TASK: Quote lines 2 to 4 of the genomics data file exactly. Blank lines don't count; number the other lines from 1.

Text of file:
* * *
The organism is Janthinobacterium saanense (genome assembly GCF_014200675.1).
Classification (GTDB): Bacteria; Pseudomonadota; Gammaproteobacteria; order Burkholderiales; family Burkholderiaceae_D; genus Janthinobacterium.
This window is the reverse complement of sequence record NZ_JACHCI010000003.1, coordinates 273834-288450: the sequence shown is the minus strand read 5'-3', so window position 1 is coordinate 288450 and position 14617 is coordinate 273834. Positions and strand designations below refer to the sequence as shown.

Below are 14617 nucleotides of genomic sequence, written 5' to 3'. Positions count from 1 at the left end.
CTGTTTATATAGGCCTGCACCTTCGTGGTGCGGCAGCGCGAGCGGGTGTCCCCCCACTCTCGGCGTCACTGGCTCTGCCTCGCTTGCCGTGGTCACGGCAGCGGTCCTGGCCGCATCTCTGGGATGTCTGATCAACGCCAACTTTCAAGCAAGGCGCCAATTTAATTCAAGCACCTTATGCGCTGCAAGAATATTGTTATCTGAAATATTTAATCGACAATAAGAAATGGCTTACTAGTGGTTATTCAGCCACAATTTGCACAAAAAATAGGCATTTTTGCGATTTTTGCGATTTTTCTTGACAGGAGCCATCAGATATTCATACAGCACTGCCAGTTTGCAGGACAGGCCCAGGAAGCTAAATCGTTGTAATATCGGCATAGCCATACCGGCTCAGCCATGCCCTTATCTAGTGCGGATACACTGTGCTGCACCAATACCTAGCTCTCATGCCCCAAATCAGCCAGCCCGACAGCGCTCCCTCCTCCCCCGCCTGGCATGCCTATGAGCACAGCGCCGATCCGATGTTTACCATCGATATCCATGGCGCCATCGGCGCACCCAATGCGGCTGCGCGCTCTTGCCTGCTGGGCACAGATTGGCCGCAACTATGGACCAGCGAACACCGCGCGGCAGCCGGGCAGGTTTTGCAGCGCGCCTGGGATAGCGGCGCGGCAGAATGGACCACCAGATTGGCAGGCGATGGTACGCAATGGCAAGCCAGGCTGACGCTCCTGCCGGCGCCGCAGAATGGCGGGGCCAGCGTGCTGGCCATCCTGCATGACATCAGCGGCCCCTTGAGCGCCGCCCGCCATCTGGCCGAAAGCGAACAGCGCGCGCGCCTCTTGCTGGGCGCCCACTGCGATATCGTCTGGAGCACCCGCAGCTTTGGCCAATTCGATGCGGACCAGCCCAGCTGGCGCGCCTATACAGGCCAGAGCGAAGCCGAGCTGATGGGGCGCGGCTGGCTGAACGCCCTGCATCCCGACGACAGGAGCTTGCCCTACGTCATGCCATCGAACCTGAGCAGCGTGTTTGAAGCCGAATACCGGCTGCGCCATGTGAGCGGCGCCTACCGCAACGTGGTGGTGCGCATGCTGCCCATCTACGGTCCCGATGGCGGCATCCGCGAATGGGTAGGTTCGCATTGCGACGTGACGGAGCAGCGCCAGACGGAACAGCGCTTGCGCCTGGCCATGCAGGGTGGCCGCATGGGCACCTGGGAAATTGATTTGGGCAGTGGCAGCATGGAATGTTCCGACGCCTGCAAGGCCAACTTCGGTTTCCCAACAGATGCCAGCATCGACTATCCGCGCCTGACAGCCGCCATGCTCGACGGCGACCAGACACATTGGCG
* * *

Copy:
Classification (GTDB): Bacteria; Pseudomonadota; Gammaproteobacteria; order Burkholderiales; family Burkholderiaceae_D; genus Janthinobacterium.
This window is the reverse complement of sequence record NZ_JACHCI010000003.1, coordinates 273834-288450: the sequence shown is the minus strand read 5'-3', so window position 1 is coordinate 288450 and position 14617 is coordinate 273834. Positions and strand designations below refer to the sequence as shown.

Below are 14617 nucleotides of genomic sequence, written 5' to 3'. Positions count from 1 at the left end.